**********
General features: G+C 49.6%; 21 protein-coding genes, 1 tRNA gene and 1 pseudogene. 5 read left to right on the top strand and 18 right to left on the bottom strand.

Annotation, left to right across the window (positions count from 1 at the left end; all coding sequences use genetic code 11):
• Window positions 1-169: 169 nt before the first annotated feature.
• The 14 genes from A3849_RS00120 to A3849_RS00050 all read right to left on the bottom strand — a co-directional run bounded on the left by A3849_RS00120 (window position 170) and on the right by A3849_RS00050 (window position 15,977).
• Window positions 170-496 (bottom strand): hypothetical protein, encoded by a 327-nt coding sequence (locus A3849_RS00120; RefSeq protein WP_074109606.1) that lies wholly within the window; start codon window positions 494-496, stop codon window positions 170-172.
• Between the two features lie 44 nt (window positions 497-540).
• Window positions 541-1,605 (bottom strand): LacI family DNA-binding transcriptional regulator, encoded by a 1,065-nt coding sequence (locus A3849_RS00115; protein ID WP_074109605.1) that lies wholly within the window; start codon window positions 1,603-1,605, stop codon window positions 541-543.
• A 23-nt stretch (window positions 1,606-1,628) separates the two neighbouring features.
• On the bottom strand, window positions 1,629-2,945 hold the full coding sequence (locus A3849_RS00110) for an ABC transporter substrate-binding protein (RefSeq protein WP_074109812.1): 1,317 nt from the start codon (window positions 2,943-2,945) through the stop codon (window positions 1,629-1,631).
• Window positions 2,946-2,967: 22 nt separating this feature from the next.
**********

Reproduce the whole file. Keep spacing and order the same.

General features: G+C 49.6%; 21 protein-coding genes, 1 tRNA gene and 1 pseudogene. 5 read left to right on the top strand and 18 right to left on the bottom strand.

Annotation, left to right across the window (positions count from 1 at the left end; all coding sequences use genetic code 11):
• Window positions 1-169: 169 nt before the first annotated feature.
• The 14 genes from A3849_RS00120 to A3849_RS00050 all read right to left on the bottom strand — a co-directional run bounded on the left by A3849_RS00120 (window position 170) and on the right by A3849_RS00050 (window position 15,977).
• Window positions 170-496 (bottom strand): hypothetical protein, encoded by a 327-nt coding sequence (locus A3849_RS00120; RefSeq protein WP_074109606.1) that lies wholly within the window; start codon window positions 494-496, stop codon window positions 170-172.
• Between the two features lie 44 nt (window positions 497-540).
• Window positions 541-1,605 (bottom strand): LacI family DNA-binding transcriptional regulator, encoded by a 1,065-nt coding sequence (locus A3849_RS00115; protein ID WP_074109605.1) that lies wholly within the window; start codon window positions 1,603-1,605, stop codon window positions 541-543.
• A 23-nt stretch (window positions 1,606-1,628) separates the two neighbouring features.
• On the bottom strand, window positions 1,629-2,945 hold the full coding sequence (locus A3849_RS00110) for an ABC transporter substrate-binding protein (RefSeq protein WP_074109812.1): 1,317 nt from the start codon (window positions 2,943-2,945) through the stop codon (window positions 1,629-1,631).
• Window positions 2,946-2,967: 22 nt separating this feature from the next.